Soda Fabric - Atlantis

Review by Dom Vigil

Within the first few moments of Atlantis, I felt drawn to Soda Fabric’s hazy, fuzzy sound, and there’s absolutely no questioning why. The dreamy tone that is set on the beautiful instrumental first track of the album (titled “Neima”) sticks with the entirety of Atlantis, making it a very easy listen. By the time the poppy single “Teenage Illusion” comes in a few songs later, you’re bound to feel lulled into relaxation, but definitely not bored, by any means.

“Bitter Moon” is the first track on Atlantis that vocals are used in, and the transition from the fuzzy instrumentals in “Neima” feels so natural, that it’s barely even noticeable when the vocals finally come in, but in the best way possible. The way that the dreamy vocals come in feels natural, blending with the mellow sound a soft guitar tones seamlessly. I’m always a bit hesitant going into an album like Atlantis, which is admittedly very mellow and shoegaze, because (a lot of the time) the more laid-back albums can tend to get boring or repetitive, falling into the same songwriting pattern or blending together until suddenly, it’s over before you even had a chance to enjoy it. While there are a few songs on Atlantis that did tend to fade into the background for me, Soda Fabric are great at creating these little outbursts in between quiet moments, to keep you on your toes. A great example of this comes toward the end of “Bitter Moon,” when the loud distorted guitar comes in, building the song up before the explosive ending.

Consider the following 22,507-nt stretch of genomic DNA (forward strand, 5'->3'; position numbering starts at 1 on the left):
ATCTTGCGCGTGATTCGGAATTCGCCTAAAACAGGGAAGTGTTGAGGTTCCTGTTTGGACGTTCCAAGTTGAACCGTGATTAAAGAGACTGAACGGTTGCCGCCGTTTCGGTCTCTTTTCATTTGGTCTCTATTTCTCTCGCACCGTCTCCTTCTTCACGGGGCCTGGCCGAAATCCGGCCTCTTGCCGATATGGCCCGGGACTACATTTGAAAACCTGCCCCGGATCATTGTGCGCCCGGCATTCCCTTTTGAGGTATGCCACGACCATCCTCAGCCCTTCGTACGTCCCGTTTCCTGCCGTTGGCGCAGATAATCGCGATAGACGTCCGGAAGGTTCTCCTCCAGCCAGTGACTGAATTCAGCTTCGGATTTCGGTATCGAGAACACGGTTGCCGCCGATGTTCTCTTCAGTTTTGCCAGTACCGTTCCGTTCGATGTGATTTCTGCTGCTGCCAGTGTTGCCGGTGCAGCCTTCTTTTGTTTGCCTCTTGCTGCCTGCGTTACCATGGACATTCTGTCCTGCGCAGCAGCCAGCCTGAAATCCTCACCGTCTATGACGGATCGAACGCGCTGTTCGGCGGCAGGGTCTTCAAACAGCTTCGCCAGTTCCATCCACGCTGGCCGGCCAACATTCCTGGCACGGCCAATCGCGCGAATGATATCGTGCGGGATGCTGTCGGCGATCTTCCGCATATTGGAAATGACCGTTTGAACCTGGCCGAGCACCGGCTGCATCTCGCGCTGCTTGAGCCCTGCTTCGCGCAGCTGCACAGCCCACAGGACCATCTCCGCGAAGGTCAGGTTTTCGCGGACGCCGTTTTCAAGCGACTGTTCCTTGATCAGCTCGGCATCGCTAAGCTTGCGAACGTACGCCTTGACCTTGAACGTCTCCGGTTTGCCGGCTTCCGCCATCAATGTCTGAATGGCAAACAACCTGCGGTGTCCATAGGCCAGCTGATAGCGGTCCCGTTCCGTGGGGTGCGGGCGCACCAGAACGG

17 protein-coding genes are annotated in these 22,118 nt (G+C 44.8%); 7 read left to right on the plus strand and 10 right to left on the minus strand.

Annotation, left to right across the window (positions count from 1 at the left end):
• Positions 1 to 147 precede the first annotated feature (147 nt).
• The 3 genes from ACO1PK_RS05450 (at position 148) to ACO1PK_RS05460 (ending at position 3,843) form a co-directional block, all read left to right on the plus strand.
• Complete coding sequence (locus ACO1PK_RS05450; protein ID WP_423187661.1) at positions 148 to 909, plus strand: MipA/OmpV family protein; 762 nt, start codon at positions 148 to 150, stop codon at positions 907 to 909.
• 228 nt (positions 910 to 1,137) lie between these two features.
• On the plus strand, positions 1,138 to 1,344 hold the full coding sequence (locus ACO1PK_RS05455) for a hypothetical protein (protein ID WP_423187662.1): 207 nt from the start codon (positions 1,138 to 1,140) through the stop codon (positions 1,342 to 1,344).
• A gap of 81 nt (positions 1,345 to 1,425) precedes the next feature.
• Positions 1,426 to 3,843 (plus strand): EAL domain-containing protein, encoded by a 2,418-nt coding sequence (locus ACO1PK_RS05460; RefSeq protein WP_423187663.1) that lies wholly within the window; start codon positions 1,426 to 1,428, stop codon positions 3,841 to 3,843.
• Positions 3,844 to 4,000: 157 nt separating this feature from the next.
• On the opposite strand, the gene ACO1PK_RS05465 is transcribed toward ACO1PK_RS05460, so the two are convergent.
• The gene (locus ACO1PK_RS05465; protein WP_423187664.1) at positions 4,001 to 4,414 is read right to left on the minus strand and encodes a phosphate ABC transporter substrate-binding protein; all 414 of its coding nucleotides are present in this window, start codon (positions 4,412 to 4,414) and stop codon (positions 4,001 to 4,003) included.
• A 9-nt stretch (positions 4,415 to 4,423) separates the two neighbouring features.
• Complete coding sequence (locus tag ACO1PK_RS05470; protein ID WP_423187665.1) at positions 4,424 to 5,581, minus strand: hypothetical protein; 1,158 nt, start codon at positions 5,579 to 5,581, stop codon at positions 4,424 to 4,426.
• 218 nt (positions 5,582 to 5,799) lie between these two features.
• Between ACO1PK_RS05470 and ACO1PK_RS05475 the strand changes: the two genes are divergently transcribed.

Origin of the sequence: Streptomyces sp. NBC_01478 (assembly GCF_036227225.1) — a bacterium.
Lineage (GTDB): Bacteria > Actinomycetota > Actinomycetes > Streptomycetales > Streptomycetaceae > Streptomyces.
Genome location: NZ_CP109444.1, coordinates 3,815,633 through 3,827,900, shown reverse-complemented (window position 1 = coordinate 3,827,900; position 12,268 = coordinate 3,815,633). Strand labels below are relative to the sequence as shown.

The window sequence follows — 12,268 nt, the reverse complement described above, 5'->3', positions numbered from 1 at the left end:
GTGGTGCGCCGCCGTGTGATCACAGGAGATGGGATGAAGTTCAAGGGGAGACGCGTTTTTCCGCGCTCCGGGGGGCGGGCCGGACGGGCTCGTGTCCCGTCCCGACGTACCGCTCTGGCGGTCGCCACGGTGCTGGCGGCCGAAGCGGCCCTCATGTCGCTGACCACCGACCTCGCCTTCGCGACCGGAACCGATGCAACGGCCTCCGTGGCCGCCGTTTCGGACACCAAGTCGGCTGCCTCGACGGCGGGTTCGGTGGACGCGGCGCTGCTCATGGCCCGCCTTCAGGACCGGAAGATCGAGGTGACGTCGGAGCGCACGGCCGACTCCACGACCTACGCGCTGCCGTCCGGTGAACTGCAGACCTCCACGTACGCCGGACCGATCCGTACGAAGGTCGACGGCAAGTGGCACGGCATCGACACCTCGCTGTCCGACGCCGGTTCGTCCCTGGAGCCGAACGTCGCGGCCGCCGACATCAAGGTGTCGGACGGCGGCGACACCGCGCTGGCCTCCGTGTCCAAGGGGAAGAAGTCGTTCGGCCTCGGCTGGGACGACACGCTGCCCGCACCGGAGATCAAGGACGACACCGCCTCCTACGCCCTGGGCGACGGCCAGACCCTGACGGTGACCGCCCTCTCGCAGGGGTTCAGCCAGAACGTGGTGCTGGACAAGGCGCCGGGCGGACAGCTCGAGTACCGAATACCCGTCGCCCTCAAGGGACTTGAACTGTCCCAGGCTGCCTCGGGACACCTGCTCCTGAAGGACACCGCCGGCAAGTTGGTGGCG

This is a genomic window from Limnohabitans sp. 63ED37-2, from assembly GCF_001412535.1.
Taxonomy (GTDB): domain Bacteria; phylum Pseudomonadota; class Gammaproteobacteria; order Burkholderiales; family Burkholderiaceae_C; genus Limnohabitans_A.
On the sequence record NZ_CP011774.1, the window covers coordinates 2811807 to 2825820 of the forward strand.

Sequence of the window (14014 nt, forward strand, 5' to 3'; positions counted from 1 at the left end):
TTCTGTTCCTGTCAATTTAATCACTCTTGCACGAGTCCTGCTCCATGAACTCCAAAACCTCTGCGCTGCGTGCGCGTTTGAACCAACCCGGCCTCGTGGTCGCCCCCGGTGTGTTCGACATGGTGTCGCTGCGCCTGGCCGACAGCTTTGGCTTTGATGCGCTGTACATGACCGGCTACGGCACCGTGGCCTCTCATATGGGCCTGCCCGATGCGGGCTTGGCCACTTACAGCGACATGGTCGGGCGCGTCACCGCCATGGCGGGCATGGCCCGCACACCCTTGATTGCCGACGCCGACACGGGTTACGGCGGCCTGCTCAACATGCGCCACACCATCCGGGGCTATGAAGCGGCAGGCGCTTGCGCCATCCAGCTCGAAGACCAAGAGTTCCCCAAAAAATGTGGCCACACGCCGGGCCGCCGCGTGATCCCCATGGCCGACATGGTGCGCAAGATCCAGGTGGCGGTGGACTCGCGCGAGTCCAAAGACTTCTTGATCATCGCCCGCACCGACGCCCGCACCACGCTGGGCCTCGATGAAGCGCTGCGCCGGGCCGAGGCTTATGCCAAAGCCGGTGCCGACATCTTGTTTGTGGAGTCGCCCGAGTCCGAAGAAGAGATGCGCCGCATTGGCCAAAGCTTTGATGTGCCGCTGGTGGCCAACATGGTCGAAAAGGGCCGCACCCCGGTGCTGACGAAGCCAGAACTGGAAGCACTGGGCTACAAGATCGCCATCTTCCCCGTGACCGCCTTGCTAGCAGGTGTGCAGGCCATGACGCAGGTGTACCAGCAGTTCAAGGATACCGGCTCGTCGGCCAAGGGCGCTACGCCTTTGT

Where “Bitter Moon” and “Neima” are definitely more laid back and quiet, the following two songs, “Antonia” and “Teenage Illusion” are much more poppy and upbeat. At first glance (or to someone who may not be giving these songs their full attention) Atlantis may just seem like a quiet, laid back shoegaze album, but upon closer inspection, there is actually quite a bit of diversity in this album. “Antonia” sounds very similar to The Cure, but with softer, lower vocals, and “Teenage Illusion” is carried heavily by some great bass lines and pretty guitar hooks.

Atlantis is definitely an album that deserves a listener’s full attention, and should definitely be listened to from beginning to end to get the full effect of the journey in the songs. If you stop paying attention for just a moment, you might miss something great, like the big chorus in “I Don’t Wanna Save Your Life” or the gorgeous instrumentation in the nine minute long final track, “Atlantis.” There are ups and downs, but there are definitely more strong moments than there are weak ones on Atlantas, which makes it deserving of your full attention.

Rating: 4/5

Listen to "Antonia"

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